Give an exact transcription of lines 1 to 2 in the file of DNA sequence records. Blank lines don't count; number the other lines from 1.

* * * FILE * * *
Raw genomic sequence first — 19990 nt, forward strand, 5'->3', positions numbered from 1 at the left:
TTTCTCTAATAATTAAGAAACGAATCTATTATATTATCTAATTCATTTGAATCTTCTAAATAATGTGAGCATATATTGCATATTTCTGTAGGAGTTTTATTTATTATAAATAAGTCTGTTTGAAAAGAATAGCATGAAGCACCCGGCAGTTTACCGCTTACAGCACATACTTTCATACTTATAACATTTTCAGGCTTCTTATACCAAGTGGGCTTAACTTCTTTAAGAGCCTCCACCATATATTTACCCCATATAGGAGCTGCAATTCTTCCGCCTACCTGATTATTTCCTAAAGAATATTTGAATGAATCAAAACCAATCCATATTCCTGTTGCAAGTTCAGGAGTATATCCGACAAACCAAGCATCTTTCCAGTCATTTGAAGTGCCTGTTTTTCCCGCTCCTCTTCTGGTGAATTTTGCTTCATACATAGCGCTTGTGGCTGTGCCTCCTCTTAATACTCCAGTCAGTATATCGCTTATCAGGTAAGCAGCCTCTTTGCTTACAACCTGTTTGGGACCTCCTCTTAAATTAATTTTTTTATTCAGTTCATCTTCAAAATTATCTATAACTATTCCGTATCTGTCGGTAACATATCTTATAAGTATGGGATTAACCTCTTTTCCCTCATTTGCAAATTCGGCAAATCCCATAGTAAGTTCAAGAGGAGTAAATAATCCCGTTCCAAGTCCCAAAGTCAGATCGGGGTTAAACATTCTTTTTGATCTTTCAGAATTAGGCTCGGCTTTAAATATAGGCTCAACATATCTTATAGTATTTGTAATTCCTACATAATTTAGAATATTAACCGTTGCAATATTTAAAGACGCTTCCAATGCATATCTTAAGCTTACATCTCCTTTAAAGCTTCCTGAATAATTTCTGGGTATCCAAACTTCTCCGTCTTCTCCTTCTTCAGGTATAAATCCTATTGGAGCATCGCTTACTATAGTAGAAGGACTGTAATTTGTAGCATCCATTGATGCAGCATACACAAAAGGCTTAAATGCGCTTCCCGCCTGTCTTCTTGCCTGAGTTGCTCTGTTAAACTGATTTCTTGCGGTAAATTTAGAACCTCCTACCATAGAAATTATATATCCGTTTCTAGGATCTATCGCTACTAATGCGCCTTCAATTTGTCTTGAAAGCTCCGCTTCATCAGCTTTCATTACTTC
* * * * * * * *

Raw genomic sequence first — 19990 nt, forward strand, 5'->3', positions numbered from 1 at the left:
TTTCTCTAATAATTAAGAAACGAATCTATTATATTATCTAATTCATTTGAATCTTCTAAATAATGTGAGCATATATTGCATATTTCTGTAGGAGTTTTATTTATTATAAATAAGTCTGTTTGAAAAGAATAGCATGAAGCACCCGGCAGTTTACCGCTTACAGCACATACTTTCATACTTATAACATTTTCAGGCTTCTTATACCAAGTGGGCTTAACTTCTTTAAGAGCCTCCACCATATATTTACCCCATATAGGAGCTGCAATTCTTCCGCCTACCTGATTATTTCCTAAAGAATATTTGAATGAATCAAAACCAATCCATATTCCTGTTGCAAGTTCAGGAGTATATCCGACAAACCAAGCATCTTTCCAGTCATTTGAAGTGCCTGTTTTTCCCGCTCCTCTTCTGGTGAATTTTGCTTCATACATAGCGCTTGTGGCTGTGCCTCCTCTTAATACTCCAGTCAGTATATCGCTTATCAGGTAAGCAGCCTCTTTGCTTACAACCTGTTTGGGACCTCCTCTTAAATTAATTTTTTTATTCAGTTCATCTTCAAAATTATCTATAACTATTCCGTATCTGTCGGTAACATATCTTATAAGTATGGGATTAACCTCTTTTCCCTCATTTGCAAATTCGGCAAATCCCATAGTAAGTTCAAGAGGAGTAAATAATCCCGTTCCAAGTCCCAAAGTCAGATCGGGGTTAAACATTCTTTTTGATCTTTCAGAATTAGGCTCGGCTTTAAATATAGGCTCAACATATCTTATAGTATTTGTAATTCCTACATAATTTAGAATATTAACCGTTGCAATATTTAAAGACGCTTCCAATGCATATCTTAAGCTTACATCTCCTTTAAAGCTTCCTGAATAATTTCTGGGTATCCAAACTTCTCCGTCTTCTCCTTCTTCAGGTATAAATCCTATTGGAGCATCGCTTACTATAGTAGAAGGACTGTAATTTGTAGCATCCATTGATGCAGCATACACAAAAGGCTTAAATGCGCTTCCCGCCTGTCTTCTTGCCTGAGTTGCTCTGTTAAACTGATTTCTTGCGGTAAATTTAGAACCTCCTACCATAGAAATTATATATCCGTTTCTAGGATCTATCGCTACTAATGCGCCTTCAATTTGTCTTGAAAGCTCCGCTTCATCAGCTTTCATTACTTC